Choosing Commercial or Compounded Medicines

Richard M. Plotzker, MD


September 20, 2016

My professional organization, the Endocrine Society, issued a brief statement[1] about 2 months ago on the role of individually compounded products custom-made by trained pharmacists to physicians' specifications. To distill what must have been arduous professional deliberations and literature reviews, the committee basically recommended just using commercially available products to treat patients.

Richard M. Plotzker, MD

Unfortunately, in order to be invited to a committee of that distinction, the members would be expected to have experience in testing commercial products—which they did and included in their financial disclosures. This might leave room for a certain amount of finger-pointing from compounding pharmacists, but there's no credible challenge to the genuine expertise of the committee members.

However, a very real question remains. Are the medicines that we usually prescribe really good enough, or might there be room for improvements that never make it to the patients who might benefit because large-scale developments to assure safety and efficacy have gotten beyond the reach of individual innovators?

At one time, all medicinals were custom-assembled. Most US high schoolers, myself among them, had to either delight in or suffer through Shakespeare's Romeo and Juliet, which included a bit part for the apothecary who was asked to create not a curative substance, but a poisonous one. Over the centuries, if you were wounded in war, somebody would create some form of Atomic Balm to apply over broken skin for a combination of relief and healing. People figured out that foxglove might have some cardiac benefit and that rauwolfia could lower blood pressure—sometimes a good tradeoff for suicidal ideation, sometimes not.

But for every successful innovation, there were others that probably enabled a certain amount of human experimentation without what we would regard as informed consent. Thorough analysis of safety did not really appear until legislation mandated it, starting with the Pure Food and Drug Act of 1906, which required products to contain what the label said they did. Subsequent additions were directed at products not being unsafe even if they were labeled accurately. In the 1960s, products were required to be not only safe but also efficacious.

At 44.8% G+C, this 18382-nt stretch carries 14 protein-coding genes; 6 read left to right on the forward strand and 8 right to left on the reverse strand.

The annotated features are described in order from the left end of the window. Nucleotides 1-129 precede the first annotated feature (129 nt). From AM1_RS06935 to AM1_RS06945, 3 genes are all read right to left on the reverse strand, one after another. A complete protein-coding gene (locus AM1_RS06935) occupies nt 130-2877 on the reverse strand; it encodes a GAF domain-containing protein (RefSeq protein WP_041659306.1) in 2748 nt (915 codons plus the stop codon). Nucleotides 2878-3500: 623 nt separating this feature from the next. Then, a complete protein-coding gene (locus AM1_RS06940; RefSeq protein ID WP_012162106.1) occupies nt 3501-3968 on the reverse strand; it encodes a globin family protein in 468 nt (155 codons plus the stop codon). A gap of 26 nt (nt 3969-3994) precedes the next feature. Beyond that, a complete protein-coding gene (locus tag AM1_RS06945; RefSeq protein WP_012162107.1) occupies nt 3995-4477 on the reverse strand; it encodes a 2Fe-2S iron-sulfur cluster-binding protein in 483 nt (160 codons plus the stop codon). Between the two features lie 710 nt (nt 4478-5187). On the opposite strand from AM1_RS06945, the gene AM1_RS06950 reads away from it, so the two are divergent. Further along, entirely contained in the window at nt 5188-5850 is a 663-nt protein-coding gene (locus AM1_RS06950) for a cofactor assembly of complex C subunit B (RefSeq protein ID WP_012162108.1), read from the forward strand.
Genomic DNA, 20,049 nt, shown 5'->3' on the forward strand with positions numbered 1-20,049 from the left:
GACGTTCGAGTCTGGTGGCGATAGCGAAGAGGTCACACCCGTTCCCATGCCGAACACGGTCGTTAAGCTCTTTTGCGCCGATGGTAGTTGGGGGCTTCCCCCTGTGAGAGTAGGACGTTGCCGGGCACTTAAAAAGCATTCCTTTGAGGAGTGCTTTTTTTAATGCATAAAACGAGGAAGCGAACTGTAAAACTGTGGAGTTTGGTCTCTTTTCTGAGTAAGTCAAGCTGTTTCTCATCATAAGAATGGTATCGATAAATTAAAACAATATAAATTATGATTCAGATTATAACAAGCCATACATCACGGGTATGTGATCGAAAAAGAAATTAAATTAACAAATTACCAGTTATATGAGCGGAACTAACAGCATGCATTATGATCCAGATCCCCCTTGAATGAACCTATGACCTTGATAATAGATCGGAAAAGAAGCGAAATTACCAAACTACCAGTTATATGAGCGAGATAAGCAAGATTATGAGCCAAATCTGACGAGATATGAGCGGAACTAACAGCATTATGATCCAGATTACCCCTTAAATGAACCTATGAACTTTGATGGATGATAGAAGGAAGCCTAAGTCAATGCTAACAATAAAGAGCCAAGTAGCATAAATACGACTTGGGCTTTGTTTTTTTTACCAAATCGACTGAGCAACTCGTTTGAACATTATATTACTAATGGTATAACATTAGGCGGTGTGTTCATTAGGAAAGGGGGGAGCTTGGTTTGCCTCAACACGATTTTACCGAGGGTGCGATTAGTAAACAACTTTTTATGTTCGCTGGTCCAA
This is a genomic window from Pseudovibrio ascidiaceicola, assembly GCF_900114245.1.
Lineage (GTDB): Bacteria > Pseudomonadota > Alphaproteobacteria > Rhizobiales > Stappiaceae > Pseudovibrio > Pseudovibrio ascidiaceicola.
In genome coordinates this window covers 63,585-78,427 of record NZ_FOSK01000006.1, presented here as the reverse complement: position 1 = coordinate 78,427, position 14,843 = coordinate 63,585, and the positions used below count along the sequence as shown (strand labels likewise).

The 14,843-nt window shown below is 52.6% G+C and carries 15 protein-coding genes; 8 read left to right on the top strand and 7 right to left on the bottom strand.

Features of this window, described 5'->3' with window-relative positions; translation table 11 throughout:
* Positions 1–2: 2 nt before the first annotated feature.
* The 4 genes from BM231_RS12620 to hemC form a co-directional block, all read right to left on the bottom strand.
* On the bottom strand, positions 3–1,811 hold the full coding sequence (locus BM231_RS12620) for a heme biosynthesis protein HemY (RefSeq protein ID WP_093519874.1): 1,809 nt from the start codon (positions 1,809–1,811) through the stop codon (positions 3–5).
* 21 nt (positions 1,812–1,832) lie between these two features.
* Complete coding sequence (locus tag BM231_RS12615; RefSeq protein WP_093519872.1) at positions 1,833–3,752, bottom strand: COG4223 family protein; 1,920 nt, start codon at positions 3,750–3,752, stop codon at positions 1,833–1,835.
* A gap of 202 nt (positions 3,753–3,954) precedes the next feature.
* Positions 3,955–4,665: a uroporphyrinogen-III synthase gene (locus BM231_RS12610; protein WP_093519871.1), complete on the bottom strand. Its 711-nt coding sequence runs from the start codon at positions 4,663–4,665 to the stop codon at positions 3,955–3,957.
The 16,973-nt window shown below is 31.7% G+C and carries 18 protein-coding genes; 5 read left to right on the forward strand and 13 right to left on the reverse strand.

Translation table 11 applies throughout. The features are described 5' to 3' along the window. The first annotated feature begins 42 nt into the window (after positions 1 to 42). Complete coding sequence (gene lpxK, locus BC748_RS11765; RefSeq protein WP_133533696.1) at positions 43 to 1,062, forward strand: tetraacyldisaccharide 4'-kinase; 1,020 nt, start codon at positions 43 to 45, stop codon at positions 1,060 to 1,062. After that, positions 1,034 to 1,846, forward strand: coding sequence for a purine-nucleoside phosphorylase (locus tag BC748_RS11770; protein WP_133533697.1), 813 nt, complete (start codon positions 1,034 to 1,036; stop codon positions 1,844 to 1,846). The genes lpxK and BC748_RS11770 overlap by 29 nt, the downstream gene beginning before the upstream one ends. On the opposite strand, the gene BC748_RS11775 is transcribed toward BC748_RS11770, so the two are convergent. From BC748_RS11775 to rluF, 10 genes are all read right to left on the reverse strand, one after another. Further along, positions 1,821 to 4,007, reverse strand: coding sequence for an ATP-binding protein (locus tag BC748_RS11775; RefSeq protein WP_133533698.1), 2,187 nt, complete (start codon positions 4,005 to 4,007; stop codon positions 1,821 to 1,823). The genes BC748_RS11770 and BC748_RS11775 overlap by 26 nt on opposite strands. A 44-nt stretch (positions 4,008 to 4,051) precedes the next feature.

Regulation has had both favorable and unfavorable consequences. Our products are well-tested. Barriers to just anybody entering the market have enabled the many innovative therapeutic options that we enjoy (though often at premium prices) to commonly manage diseases that were once fatal or disabling.

Some products still get pulled from the market as safety concerns emerge that were not apparent in testing. Such was the case with Synthroid® in the 1990s. This otherwise respected product had a manufacturing glitch: The pills that were perfectly fine in an amber tube degraded while sitting atop reflective foil in the sample blister packs, which were distributed to physicians' offices. The company representative had the unenviable task of coming to my office and confiscating all my samples.

So, as the committee concluded, we have quite a lot of good products that can manage most patients reasonably safely and that are made by companies that are fully accountable for their quality.